Since the release of League of Legends in 2009, on the 27th of October, the game has seen an immense and unprecedented growth in the world of E-sports.
In July 2012, LoL was the unchallenged #1 in total hours spent playing it.
All over Europe and North America, where the game was initially launched, people were signing up and playing with their friends. At that time, the pay-2-win concept of games was dominant, and League of Legends was refreshing in the sense that they only allowed digital purchases that would not affect actual game play, or give any players who had spent money an advantage over the players that hadn’t spent any money.
This fueled the user adoption and as of January 2014, 27 million people was logging in every single day to play LoL with their friends, or to climb higher in the Elo system put in place to rank individual gamers. At first, the competitive LoL was limited. With a few underground tournaments here and there, it was far from the massive event we tune in to today, that is the League of Legends World Championship.
Actually, the first few official competitions were arranged by third parties such as Major League Gaming or Intel Extreme Masters, but the first World Championship tournament was hosted Riot Games themselves. In the very first World Championship, which was held in 2011 at Dreamhack Winter, Riot had allotted a prize of $1,000,000 for the best team to win.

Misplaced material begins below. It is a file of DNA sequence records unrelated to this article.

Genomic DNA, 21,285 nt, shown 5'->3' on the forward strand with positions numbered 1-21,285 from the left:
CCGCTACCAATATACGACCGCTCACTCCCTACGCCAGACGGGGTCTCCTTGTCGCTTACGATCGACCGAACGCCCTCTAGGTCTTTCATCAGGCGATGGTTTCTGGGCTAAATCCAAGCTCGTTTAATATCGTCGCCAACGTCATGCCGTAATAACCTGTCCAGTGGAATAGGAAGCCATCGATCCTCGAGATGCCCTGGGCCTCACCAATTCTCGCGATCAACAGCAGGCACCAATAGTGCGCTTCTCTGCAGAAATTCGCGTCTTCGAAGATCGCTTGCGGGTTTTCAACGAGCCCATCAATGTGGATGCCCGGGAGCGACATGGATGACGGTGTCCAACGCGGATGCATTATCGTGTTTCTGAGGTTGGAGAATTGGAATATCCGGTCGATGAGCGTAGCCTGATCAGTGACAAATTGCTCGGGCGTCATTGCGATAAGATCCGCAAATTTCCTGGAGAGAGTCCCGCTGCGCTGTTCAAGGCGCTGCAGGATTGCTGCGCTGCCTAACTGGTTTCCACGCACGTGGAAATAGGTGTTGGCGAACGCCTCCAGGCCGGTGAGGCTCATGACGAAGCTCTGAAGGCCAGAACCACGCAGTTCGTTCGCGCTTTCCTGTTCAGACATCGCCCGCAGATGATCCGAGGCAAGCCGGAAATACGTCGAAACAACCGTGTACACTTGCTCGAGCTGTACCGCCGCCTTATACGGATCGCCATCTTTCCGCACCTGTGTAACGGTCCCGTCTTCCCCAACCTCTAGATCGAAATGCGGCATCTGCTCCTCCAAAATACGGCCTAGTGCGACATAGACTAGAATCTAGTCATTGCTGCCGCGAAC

Fnatic ended up taking the prize money after winning against aAa in the finals. Since that time, the competitive LoL eSport scene has grown immensely and with it, the prize money, number of pro-players participating, and also the game play, has all grown massively since that time. With the finals held in 2016 attracting as much as 43 million people all around the globe the stage is definitely set for a time where men will be rushing home from work to watch a mix of youth and experience play against each other in a computer game while drinking redbull, rather than watching the soccer match and drinking beer.
With the massive growth in League of Legends eSports, it slowly achieves the same status as regular sports. For example, more and more bookmakers are offering E-sport markets and even governments around the world are accepting E-sport as a regular sport in cases where it is relevant. An instance of this is the US government dispensing scholarships to LoL players on the same line as the quarterback for the local college team would receive one, to let him study and do his sport simultaneously till one weighs more than the other.
So by all means, competitive League of Legends, and e-sport in general are in what seems to be ever increasing growth proportional to the wide-spread adoption of the internet and the acceptance of gaming and gamers that comes along with it.
By the looks of it, there are no obvious signs that the development will slow down anytime soon, however more and more different games might arise to dilute the majority that LoL undoubtedly has in the competitive E-sport scene.
If you are considering aiming for the prestige of becoming a pro LoL player, you should not fear that by the time you become any good, the pro scene will be gone, because it most likely won’t be gone, in a very long time.